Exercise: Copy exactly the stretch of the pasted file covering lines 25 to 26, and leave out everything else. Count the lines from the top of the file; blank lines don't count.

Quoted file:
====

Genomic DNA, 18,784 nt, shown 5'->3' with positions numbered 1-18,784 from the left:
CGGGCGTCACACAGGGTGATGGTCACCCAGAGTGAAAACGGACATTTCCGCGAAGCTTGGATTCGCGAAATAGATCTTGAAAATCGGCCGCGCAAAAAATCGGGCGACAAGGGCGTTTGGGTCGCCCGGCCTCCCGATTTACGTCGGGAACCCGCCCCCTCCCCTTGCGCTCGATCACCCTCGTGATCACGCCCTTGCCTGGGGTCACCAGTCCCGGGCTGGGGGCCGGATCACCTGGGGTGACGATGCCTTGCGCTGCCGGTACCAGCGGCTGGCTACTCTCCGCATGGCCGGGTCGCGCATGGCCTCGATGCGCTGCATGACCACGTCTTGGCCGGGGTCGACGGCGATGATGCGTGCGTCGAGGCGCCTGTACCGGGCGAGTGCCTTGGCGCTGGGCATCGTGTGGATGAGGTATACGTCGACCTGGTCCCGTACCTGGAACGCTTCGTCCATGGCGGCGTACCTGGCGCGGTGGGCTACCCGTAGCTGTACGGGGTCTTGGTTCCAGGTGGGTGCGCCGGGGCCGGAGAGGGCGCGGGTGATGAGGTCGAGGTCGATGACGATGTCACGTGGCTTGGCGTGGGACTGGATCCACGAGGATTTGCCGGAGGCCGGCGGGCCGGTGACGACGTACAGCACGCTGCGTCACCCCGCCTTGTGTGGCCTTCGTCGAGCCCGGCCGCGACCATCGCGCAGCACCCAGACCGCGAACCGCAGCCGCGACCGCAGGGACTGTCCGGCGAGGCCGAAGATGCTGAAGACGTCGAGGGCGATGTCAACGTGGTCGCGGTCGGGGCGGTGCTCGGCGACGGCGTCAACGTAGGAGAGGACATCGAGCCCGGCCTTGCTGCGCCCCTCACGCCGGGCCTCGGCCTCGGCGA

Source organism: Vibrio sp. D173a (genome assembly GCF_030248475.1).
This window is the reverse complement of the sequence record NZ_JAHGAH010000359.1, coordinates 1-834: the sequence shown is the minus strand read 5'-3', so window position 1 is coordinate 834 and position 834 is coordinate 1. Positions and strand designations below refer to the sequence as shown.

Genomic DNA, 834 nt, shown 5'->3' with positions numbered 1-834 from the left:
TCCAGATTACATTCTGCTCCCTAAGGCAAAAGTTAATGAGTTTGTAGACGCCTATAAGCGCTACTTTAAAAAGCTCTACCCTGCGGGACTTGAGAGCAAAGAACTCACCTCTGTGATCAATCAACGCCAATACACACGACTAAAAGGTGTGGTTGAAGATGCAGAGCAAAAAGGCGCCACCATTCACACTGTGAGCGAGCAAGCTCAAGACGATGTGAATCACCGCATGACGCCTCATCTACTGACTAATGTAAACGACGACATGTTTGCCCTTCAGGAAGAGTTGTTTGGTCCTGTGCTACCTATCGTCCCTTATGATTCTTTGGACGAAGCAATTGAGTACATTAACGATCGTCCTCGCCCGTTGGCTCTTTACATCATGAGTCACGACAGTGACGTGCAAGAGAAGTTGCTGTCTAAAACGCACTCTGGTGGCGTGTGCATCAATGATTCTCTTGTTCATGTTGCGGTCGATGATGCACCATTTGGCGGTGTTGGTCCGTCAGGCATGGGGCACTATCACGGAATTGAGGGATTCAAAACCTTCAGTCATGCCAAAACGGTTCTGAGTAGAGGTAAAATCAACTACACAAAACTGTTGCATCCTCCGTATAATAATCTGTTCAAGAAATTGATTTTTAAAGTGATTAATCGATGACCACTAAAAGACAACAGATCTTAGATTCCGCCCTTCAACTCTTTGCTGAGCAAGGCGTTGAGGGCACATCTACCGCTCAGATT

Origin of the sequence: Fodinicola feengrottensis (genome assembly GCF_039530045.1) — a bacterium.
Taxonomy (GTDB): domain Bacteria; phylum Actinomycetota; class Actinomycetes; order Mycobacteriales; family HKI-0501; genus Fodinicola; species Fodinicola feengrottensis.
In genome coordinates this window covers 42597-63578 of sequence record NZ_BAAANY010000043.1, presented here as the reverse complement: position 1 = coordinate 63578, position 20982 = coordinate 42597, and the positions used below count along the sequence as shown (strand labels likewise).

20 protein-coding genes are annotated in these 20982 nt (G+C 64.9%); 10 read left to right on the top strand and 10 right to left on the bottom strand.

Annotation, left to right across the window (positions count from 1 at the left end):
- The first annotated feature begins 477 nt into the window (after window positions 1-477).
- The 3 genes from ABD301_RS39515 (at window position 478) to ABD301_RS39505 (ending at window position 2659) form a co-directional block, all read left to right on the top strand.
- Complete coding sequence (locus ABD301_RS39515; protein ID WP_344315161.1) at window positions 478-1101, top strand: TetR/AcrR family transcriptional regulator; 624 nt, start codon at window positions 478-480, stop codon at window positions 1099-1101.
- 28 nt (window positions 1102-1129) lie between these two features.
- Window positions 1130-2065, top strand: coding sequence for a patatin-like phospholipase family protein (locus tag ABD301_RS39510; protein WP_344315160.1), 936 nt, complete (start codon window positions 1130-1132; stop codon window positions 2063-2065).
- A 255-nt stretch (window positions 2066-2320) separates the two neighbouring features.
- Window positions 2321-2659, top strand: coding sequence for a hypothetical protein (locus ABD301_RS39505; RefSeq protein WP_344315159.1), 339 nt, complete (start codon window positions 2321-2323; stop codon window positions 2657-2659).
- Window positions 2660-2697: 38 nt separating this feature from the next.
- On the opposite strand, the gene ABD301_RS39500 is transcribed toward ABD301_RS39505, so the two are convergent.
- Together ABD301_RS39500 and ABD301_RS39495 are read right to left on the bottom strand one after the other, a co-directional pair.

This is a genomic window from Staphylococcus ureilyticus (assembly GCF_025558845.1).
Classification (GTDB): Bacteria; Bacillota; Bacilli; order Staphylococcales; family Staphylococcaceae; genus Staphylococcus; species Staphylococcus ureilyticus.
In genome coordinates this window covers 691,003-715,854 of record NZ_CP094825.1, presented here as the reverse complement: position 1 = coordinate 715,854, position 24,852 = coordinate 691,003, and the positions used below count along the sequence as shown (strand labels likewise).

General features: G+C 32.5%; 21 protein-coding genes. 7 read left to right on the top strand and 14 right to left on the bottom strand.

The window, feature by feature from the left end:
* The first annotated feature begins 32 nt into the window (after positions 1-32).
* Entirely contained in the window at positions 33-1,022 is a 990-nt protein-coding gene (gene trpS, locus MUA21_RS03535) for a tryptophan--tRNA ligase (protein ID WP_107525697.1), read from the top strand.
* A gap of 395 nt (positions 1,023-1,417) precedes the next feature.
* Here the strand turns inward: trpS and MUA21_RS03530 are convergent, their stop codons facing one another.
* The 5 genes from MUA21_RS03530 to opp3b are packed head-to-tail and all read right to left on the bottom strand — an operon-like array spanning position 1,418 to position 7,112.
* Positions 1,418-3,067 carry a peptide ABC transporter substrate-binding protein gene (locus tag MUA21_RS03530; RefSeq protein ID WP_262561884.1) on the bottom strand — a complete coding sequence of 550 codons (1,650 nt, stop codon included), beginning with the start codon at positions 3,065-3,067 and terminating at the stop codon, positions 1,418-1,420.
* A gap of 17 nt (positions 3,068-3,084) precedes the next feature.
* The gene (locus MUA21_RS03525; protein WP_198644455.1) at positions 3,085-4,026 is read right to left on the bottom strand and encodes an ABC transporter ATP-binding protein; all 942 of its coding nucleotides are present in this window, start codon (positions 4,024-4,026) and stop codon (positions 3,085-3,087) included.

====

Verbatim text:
General features: G+C 32.5%; 21 protein-coding genes. 7 read left to right on the top strand and 14 right to left on the bottom strand.

The window, feature by feature from the left end: